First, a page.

On other business Monday morning, the County Commission:
• Approved the purchase of a specialized grouting equipment for the Road and Bridge Department at a cost of $11,594.59 from ChemGrout, LaGrange Park, Ill. On March 18, initial information was presented on the need for equipment which can be used on bridge decks, pavement resurfacing, slab raising and other construction projects. Specifically planned projects include grouting the historic stone arc bridges located in the Claflin area. New information was presented on the air-powered, skid-mounted machine. Making the recommendation Dale Phillips, Road and Bridge director.
The machine, which is using to squirt grout into cracks to prevent water from seeping in, can also be used on concrete bridges. It will take about eight weeks for the unit to arrive.
A grouter first eyed by the county cost about twice as much, but it was determined that this machine would do just fine, Phillips said.
• Approved a change in how the fireworks stand inspection fee is split between the county and local fire districts. Since 1996, the county has inspected fireworks stands, located in Barton County but outside any city corporate limits, for compliance with state regulations. A fee, set in 1996, is split, 10 percent processing fee for the county and 90 percent for the fire district, based on location of the fireworks stands. As Environmental Management is currently responsible for the inspections, Environmental Manager Judy Goreham conducted a cost survey. She suggested that the split be changed to 25-75 percent to cover the cost of the service, County Administrator Richard Boeckman said.
Last year, the county spend about $200 on these inspections, but only recouped $92, Boeckman said. The total generated from the inspections in 2012 was $925, and the vendors paid on a sliding scale depending on the size. In the future, the county may raise the inspection fee.
• Authorized the submission of proposed revisions to Barton County’s Floodplain Management Regulations to the Kansas Department of Agriculture, Division of Water Resources. Barton County staff have been made aware that a section of the current floodplain regulations, adopted under Resolution 2009-21, must be amended to allow certain types of development within the floodplain in Barton County, Boeckman said. The county restrictions had been more restrictive than those set by the Federal Emergency Management Agency.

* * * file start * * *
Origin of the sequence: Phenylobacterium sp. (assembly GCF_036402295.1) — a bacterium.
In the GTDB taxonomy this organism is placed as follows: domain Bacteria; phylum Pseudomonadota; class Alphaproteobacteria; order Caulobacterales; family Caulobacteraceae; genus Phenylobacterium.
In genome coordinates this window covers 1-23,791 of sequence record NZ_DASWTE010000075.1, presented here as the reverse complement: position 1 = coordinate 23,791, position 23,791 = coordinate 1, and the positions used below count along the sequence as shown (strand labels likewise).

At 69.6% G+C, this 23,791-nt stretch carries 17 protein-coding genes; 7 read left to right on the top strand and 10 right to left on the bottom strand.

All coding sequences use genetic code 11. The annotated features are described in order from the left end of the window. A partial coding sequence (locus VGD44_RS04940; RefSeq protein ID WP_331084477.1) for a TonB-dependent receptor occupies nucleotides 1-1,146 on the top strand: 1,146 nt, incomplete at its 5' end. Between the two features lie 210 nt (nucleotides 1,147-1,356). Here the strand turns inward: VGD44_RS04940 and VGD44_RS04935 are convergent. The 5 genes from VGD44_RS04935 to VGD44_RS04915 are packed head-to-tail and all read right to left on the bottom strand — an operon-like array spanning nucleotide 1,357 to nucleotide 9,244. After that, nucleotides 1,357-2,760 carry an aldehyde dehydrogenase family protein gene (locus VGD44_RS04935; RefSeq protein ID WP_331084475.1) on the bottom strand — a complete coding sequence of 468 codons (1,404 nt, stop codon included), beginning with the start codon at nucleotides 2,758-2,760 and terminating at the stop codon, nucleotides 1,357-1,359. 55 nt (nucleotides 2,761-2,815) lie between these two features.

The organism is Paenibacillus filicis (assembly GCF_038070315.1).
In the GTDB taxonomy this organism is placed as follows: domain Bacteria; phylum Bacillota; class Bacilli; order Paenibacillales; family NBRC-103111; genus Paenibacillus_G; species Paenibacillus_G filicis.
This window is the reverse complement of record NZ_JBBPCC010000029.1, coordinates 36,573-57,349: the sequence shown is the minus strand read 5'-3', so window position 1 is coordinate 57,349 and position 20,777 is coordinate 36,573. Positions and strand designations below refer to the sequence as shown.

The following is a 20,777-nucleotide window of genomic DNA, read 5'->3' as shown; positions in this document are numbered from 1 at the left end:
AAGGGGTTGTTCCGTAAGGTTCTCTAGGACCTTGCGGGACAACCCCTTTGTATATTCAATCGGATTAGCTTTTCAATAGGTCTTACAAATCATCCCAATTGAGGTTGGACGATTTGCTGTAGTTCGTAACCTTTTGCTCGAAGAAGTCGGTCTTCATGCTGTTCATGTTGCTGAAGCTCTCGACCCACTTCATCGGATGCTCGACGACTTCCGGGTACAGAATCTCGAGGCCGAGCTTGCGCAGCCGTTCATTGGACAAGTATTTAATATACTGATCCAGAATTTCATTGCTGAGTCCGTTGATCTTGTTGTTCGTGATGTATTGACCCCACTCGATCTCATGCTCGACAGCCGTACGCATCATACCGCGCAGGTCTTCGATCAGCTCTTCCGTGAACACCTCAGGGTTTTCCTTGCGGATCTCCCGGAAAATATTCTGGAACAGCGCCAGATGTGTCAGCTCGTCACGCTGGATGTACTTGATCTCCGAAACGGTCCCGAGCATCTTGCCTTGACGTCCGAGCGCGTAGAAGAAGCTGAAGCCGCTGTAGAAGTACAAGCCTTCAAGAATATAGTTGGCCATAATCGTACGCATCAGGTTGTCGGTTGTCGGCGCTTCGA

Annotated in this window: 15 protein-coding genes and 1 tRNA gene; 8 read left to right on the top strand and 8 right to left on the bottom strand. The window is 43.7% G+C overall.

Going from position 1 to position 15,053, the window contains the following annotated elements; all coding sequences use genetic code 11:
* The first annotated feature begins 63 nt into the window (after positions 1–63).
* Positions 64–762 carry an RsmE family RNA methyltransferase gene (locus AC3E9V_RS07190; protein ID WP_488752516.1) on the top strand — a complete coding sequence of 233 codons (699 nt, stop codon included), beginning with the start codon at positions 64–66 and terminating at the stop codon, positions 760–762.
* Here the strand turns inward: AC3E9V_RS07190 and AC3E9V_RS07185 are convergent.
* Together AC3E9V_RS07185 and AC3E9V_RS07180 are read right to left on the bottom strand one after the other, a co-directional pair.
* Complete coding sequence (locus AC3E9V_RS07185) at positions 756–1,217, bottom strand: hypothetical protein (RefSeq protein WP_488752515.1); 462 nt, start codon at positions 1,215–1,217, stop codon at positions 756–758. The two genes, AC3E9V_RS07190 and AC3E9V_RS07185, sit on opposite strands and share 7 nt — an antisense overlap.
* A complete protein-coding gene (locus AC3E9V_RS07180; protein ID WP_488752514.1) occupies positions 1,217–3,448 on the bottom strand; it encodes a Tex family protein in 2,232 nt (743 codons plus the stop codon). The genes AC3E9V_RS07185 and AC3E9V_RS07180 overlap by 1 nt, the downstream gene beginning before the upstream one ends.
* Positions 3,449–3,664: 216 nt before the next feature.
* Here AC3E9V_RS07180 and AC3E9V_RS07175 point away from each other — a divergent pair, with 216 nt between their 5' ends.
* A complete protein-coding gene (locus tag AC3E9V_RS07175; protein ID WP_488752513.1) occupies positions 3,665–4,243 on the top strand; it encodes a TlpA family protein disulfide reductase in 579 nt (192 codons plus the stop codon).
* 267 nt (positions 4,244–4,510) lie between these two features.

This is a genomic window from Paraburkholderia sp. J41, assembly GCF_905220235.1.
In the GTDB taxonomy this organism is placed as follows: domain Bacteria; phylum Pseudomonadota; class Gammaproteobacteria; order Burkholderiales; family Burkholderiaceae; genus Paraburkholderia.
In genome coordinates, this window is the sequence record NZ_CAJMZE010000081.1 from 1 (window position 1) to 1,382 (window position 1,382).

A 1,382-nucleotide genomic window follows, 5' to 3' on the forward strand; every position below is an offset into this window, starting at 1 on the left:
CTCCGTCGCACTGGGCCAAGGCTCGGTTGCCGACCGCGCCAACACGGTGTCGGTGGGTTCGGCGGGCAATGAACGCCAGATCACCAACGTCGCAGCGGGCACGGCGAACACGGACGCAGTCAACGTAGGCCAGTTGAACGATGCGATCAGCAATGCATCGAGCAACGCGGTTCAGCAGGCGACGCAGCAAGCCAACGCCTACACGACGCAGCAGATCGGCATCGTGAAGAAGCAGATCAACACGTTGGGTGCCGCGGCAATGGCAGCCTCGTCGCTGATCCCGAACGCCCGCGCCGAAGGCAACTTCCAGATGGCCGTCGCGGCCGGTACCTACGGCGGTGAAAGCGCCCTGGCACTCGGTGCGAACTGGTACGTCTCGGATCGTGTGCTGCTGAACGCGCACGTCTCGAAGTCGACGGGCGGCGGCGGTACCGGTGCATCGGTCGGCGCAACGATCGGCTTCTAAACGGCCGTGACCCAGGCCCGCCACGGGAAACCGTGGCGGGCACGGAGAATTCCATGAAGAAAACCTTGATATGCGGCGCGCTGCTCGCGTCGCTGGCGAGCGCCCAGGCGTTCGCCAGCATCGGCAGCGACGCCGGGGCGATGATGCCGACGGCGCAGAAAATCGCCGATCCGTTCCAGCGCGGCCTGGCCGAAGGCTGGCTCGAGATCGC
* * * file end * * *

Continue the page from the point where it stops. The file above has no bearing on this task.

Prior to local adoption, the proposed revisions must be reviewed for FEMA compliance to assure minimum Floodplain Management standards are met. The agency charged with this review and oversight is the Division of Water Resources.
• Approved the purchase of new software for Central Kansas Community Corrections for $2,439. In order to unify computer services, Amy Boxberger, CKCC director, requested the seven computers used by departmental staff be equipped with Microsoft Office Professional 2010, the Office version used by the Kansas Department of Corrections.
• Heard an update on the activities of county departments from Boeckman.
The Memorial Parks Advisory Committee was given the go-ahead by the Barton County Commission Monday morning to hold two much-needed fundraisers to build the Veterans Memorial at Golden Belt Memorial Park north of Great Bend.
Committee member Larry Buczinski said they are planning on holding a barbecue dinner on June 15 at the Great Bend American Legion post home and a “patriotic musical event” at the Crest Theater some time in July or August. The group is seeking donations to make the meal happen, and arranging with local singers and veterans to perform during the special performance.
These were the two fundraisers given the nod by commissioners.
The goal was $55,000.00 for the project. However, less than $3,000 has been collected.
The plan is for the memorial to feature representations of each branch of military in the nation, including Army, Air Force, Coast Guard, Marines, Navy and Merchant Marines (who receive veterans status for the years 1942-46). A gray granite marker will contain emblems for each along with the inscription “A nation that forgets its defenders will itself be forgotten. This is but a small tribute to all the veterans whose names are forever etched on these tablets. We are eternally grateful for their service to this nation. All gave some, some gave all.”
The contributed names of vets will be carved into tablets that flank the center stone. There will also be flags representing the branches of service.
In February 2012, the Barton County Commission approved plans for the fund drive. The memorial will be open to all veterans with Barton County ties, living or deceased.
The Road and Bridge Department has spent the last nine years fixing up the two memorial parks north of Great Bend the county inherited when the private ownership left. This is when plans for a veterans’ section at Golden Belt began.
The county sought design bids from two architecture firms; however, they proved too expensive and the committee took over the design effort. They then sought proposals and chose Chet Cale, Great Bend, for the work.